Start-ups are reliant on their staff to succeed. They’re the pioneers: working hard to pave the way for a brighter future. While this success is spread across the shoulders of many, there is one position that facilitates it. Business managers, those who manage both the business and the workers, can make or break a business. There are plenty of cases of a start-up filled with potential failure due to mismanagement. Clearly, something should be done to ensure that a manager facilitates success and not prevent it. To help you out with that, below are some tips to keep improving as a manager.
Promote Open Communication
What is a business without communication? Many start-ups fail not just because of a lack of resources but also because of a lack of communication. Think about it: how many times do we feel like we could have resolved something immediately had we just communicated about it. Open communication is necessary to ensure that problems or issues are immediately remedied by those who can. Berating or reprimanding people for what they say (especially for work-related issues) will only breed discontent and make people not want to communicate.
To promote open communication, be the first one to show it. Admit mistakes and say how you’ll improve on them. Be forgiving and allow your coworkers to try again. Open communication is built on trust and respect, and those two things should always be at the forefront.
Examples of bad managers are rife and plenty. Those who are extremely strict, those who don’t respect emergencies- basically things you shouldn’t be doing. Be the manager who understands that emergencies happen and help your employees through them. If they need an emergency dentist because of debilitating tooth pain, help them! Especially if it’s happening in the office, take the initiative and assist them in making sure the emergency is addressed. If they call in saying they can’t come that day due to unforeseen circumstances, don’t hold it against them. The simple truth is that far too often, managers disrespect emergencies in favor of ‘efficiency.’ But let’s all remember that we won’t be efficient when worried about an emergency in the first place.
To create a sense of normalcy in your work environment, patterns and schedules can be of great help. This is why companies strive to create effective systems to ensure productivity levels are positive and that KPIs are met. As a leader, one of your responsibilities is to make sure that everyone is following the processes. Also, you have to make sure everyone understands why they should follow processes. Don’t expect people to blindly follow the company and not even try to understand it. Transparency is one of the key factors that make people stay in an organization. If people know what they are doing and why they are doing it, there are more chances of them choosing to stay.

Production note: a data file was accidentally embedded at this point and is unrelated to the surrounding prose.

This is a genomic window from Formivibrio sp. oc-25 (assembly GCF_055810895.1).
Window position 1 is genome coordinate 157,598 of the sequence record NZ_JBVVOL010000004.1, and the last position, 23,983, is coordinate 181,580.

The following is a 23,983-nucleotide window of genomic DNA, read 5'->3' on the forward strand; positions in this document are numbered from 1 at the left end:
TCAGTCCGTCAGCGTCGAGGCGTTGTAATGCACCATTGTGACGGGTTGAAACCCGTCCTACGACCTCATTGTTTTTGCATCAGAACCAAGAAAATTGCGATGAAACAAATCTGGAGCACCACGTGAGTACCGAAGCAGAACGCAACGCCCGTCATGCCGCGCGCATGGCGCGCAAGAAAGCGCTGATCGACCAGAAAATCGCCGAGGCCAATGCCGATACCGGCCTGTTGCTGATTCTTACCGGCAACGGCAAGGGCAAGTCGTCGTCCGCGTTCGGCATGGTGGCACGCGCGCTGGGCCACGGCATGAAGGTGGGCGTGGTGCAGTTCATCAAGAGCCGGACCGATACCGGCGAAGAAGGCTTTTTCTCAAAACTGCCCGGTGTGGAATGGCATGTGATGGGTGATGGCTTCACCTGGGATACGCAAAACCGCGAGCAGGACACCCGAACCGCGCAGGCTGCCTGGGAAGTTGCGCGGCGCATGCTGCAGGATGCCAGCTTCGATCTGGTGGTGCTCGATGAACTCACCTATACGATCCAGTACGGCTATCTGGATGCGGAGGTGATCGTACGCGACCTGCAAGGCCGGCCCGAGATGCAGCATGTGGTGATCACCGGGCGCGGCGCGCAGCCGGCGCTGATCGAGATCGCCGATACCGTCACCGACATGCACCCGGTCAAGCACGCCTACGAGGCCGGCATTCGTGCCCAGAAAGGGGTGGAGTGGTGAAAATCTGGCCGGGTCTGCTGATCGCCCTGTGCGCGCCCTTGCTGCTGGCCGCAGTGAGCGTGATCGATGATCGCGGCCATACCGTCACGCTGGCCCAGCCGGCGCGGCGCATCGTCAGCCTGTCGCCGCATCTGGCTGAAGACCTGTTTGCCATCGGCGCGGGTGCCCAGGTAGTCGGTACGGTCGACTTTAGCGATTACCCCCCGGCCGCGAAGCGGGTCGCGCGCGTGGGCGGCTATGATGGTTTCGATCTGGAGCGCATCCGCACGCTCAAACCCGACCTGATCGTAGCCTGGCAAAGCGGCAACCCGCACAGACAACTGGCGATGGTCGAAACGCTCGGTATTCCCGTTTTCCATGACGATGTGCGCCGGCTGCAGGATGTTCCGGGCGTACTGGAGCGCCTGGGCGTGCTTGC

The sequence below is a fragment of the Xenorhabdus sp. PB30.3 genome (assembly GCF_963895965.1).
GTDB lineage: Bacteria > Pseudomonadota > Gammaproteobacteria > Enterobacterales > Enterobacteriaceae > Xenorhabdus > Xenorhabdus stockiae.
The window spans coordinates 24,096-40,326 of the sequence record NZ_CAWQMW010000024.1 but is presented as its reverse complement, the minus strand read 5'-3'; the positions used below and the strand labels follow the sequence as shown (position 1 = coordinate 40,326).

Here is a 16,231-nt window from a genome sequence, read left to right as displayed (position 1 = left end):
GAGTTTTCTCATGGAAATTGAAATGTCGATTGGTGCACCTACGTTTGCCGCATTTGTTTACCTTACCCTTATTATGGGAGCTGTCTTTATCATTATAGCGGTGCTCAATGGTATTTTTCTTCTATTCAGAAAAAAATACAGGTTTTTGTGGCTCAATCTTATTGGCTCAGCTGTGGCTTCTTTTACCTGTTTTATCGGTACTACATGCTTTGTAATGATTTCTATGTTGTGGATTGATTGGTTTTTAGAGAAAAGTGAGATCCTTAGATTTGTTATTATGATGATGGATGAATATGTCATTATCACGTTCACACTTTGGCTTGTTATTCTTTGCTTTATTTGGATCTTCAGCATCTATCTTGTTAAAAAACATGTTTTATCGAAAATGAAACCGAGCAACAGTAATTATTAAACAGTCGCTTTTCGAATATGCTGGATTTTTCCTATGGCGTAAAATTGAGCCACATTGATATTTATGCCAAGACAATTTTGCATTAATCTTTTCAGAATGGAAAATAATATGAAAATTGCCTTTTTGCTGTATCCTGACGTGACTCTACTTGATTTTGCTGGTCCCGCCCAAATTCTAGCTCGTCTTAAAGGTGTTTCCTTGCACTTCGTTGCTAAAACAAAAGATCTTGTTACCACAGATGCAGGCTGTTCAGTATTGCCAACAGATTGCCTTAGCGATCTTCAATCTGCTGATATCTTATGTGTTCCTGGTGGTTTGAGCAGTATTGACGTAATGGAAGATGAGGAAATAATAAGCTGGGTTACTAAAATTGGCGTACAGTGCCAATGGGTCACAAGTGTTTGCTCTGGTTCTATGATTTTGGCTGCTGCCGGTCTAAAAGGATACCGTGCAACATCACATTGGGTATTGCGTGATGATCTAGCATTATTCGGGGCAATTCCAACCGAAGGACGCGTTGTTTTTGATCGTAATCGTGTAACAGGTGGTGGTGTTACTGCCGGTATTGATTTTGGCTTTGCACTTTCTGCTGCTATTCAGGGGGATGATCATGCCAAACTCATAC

..but Be Flexible
In contrast to consistency, businesses also constantly work on improving existing systems and innovating new ways for better productivity. Especially now that technology is always introducing new systems and solutions, to hold on to old traditional ways is simple stubbornness. Whenever an employee finds a hole in your current system, whether by mistake or through careful study, treat it as a positive outcome. Instead of lashing out or punishing the employee, focus on how you can fix or change the part of your system that’s faulty.
Be a Leader, Not a Boss
Managers We often encourage our employees to “go above and beyond,” but we as managers should first display it. Going above and beyond can mean quite a lot of things, but for managers, this means not just being a manager but a leader. Instead of giving out orders and imperatives, point your staff in the right direction.
Empower them to accomplish things on their own and grant them the autonomy to succeed. When your staff has autonomy, they’re more eager to do things (and do them well). This also avoids the usual problem of micromanaging: since tasks are being accomplished, there’s little to no need to obsess with their every action at every hour. Look at results instead of what they’re doing by the hour. This offsets your load and gives them the agency to perform.
Small businesses can be challenging to maintain, more so to grow. You need to hire the right people who believe in your cause. And, of course, you need to have the right leaders to help you guide your people to your goals.